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Thursday, 4 February 2010
Page: 457


Senator WONG (Minister for Climate Change and Water) (11:55 AM) —I thank all senators for their contributions to the debate on the Crimes Legislation Amendment (Serious and Organised Crime) Bill 2009 and the Crimes Legislation Amendment (Serious and Organised Crime) Bill (No. 2) 2009. I note also that the opposition, through Senator Brandis, has indicated the coalition’s support for the bills, and I thank the opposition for taking that view.

There were some issues raised in the debate that we may deal with in more detail in committee, but I did want to briefly respond to some of them now. In relation to some comments made by Senator Brandis in which he raised the issue of appropriate safeguards for unexplained wealth orders, the government believes that it has included checks and balances that ensure that these measures operate safely. There is a gatekeeping requirement to trigger the application of the provisions, and a preliminary unexplained wealth order cannot be made unless law enforcement agencies satisfy the court that there are reasonable grounds to suspect that a person’s total wealth exceeds the value of lawful earnings. I am also advised that there are potentially some amendments from the opposition on this matter, and I understand there have been satisfactory negotiations on that point.

Senator Ludlam raised concerns about the consultation on and time for consideration of the bills. I would make the point that these bills were introduced into the parliament last year, in June and September. The parliament has had some months to consider each of them and the Senate committee has also inquired into and reported on the bills. Public hearings were held in the context of these hearings, and the government has given careful consideration to all of the recommendations of the committee. The senator also raised the concern that the joint commission provisions go further than the common law. The government’s view is that the provisions are consistent with the common law and ensure that the Commonwealth Criminal Code reflects that common law.

The senator also questioned why the government will not be implementing one of the recommendations of the Senate Legal and Constitutional Affairs Legislation Committee, namely recommendation 6, in which the committee recommended that principal law enforcement officers be required to report to the chief officer on each operation within two months of its completion. I am advised that these reports would largely duplicate information, recording and reporting requirements set out under other provisions. For example, details about the nature and quantity of illicit goods and the route through which they are passed are already required of both chief officers’ reports and the general register. To address the Senate committee’s concerns, the amendments will ensure law enforcement agencies are required to include information about the controlled conduct engaged in, the outcomes of each operation and both chief officers’ reports and the general register. The government has also made amendments in the other place to require additional reporting to be undertaken if an operation involves narcotic goods.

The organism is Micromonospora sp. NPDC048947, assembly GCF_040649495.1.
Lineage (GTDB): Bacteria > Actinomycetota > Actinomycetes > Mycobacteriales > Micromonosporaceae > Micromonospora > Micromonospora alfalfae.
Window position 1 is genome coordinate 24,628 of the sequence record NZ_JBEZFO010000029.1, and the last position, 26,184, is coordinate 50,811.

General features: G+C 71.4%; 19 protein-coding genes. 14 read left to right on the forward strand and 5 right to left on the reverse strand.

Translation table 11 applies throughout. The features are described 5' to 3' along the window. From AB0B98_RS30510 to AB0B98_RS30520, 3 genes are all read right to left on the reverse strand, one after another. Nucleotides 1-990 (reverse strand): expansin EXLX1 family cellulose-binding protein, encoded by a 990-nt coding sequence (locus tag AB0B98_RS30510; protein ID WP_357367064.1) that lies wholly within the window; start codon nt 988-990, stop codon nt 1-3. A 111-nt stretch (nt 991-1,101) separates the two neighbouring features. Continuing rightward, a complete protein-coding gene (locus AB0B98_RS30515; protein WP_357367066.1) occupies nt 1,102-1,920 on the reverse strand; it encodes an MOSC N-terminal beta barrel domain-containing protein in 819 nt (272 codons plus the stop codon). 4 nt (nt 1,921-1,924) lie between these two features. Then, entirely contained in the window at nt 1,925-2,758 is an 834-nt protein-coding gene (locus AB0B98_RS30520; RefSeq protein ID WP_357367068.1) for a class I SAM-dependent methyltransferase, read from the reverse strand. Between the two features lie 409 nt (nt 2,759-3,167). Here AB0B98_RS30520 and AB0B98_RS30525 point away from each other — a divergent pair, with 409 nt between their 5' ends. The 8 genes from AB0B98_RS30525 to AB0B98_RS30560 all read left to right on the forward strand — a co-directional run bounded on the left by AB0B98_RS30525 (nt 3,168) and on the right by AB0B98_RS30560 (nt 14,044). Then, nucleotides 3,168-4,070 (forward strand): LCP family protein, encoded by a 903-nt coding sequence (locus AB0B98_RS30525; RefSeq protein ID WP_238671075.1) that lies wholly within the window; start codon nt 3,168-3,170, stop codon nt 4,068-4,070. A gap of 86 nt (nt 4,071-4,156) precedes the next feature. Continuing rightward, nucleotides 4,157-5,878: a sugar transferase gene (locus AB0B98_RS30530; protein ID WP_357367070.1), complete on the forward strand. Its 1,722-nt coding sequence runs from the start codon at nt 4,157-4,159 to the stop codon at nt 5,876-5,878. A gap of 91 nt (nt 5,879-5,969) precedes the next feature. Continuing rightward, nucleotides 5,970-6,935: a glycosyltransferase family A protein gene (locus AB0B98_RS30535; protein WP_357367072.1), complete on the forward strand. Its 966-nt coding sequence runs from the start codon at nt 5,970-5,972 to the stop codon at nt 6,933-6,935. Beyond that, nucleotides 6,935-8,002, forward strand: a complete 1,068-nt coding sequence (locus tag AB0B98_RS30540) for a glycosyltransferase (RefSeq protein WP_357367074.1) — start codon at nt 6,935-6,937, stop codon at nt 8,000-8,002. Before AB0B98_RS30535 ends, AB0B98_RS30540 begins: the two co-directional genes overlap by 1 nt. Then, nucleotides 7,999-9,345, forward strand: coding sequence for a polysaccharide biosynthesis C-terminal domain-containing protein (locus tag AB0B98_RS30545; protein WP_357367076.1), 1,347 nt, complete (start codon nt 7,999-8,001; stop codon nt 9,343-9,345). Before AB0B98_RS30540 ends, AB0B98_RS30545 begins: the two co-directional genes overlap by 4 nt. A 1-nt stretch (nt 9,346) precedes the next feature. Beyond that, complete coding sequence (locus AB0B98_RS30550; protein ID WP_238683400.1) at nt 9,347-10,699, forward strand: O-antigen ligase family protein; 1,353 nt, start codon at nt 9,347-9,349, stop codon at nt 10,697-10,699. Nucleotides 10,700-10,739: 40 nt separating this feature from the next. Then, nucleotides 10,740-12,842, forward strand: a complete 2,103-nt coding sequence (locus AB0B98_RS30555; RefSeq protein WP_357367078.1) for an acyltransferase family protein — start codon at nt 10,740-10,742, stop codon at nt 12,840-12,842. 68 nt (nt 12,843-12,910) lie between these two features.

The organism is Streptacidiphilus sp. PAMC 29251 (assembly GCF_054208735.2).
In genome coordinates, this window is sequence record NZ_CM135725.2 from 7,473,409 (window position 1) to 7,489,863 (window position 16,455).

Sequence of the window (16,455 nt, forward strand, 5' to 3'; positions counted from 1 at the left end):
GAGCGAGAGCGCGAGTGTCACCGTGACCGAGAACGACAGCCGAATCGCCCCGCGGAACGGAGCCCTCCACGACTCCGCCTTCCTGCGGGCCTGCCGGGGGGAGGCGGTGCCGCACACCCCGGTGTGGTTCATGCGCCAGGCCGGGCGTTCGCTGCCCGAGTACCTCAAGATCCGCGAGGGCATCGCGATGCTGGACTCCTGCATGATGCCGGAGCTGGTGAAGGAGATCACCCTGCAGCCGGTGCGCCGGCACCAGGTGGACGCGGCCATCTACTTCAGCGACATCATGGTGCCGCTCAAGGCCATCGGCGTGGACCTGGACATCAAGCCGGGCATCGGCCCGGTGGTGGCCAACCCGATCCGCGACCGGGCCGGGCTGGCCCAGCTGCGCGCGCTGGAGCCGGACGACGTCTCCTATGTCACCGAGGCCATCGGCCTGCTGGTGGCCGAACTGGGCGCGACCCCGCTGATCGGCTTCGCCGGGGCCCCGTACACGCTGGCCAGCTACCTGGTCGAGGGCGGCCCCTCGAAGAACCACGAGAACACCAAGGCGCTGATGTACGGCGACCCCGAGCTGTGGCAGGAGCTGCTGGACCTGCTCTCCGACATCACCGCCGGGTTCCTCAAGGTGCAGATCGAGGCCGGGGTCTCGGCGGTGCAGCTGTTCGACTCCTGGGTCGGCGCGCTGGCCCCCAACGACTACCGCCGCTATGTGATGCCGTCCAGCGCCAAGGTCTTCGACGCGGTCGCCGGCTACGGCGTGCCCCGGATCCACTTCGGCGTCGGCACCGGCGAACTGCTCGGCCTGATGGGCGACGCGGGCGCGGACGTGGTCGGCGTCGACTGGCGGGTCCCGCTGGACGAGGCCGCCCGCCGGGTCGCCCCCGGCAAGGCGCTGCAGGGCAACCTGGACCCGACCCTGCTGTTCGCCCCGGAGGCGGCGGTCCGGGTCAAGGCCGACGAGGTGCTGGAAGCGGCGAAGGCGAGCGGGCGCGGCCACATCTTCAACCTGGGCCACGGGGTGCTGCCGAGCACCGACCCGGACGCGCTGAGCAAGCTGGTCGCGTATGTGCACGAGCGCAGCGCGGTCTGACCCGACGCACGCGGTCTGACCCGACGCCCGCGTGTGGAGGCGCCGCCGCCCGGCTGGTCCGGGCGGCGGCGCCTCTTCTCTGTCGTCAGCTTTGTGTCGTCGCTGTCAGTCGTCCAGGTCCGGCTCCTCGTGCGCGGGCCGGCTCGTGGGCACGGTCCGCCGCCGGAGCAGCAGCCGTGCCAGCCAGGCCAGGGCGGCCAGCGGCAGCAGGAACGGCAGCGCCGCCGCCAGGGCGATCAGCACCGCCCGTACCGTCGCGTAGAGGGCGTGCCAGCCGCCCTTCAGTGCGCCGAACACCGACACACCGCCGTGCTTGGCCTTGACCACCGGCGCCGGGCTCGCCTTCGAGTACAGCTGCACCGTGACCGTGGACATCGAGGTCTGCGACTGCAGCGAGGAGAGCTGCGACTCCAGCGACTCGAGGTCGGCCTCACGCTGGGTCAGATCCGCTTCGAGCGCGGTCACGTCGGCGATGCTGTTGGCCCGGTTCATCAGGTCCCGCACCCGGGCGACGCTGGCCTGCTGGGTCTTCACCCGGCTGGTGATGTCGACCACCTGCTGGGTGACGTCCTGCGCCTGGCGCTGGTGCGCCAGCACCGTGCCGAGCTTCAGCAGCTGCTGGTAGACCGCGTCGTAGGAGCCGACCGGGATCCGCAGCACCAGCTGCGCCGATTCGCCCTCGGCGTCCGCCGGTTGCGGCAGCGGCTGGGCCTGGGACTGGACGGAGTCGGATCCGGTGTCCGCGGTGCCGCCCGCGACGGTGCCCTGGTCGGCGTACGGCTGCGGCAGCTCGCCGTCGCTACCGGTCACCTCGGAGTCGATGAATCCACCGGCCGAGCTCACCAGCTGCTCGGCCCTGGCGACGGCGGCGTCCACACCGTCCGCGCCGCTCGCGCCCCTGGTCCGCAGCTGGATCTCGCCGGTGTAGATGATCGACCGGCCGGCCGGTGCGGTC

This government takes very seriously its responsibility for ensuring a safe and more secure Australia. These bills are a significant step toward that goal. As senators know, organised crime inflicts substantial harm on our community as well as on business and government. Organised crime networks are extensive, entrepreneurial and adaptive. They are involved in a range of criminal activities, from illicit drug trafficking and money laundering to identity theft and cybercrime. The increasingly aggressive nature of organised crime requires a more aggressive response. It is important that there are strong laws in place to combat this national security threat.

Passage of these bills will represent a significant advance in the tools available to fight serious and organised crime. The bills implement resolutions agreed by the Standing Committee of Attorneys-General in April and August of last year for a comprehensive national response to organised crime. At that meeting, Commonwealth, state and territory governments committed to decisive action to address the threat of organised crime and to ensure that there were no safe havens in Australia for organised criminal groups. These bills also deliver on the Prime Minister’s assurance in his inaugural National Security Statement, delivered at the end of 2008, that the government would act to address the threat posed by organised criminal activity by further strengthening the laws necessary to combat organised crime.

There is a range of government amendments which will be moved in the committee debate and I propose to address them at that stage. They are amendments that are designed to clarify and ensure that the provisions in the bill and existing legislation operate as intended, as well as more substantive amendments. The measures in both the bills as amended represent another significant step as part of a coordinated national effort to more effectively prevent, investigate and prosecute organised crime activities in this country and to improve laws that target the proceeds of organised crime groups. Both sets of reforms are an important part of the government’s commitment to keeping Australia safe and secure, and I commend the bills to the Senate.

Question agreed to.

Bills read a second time.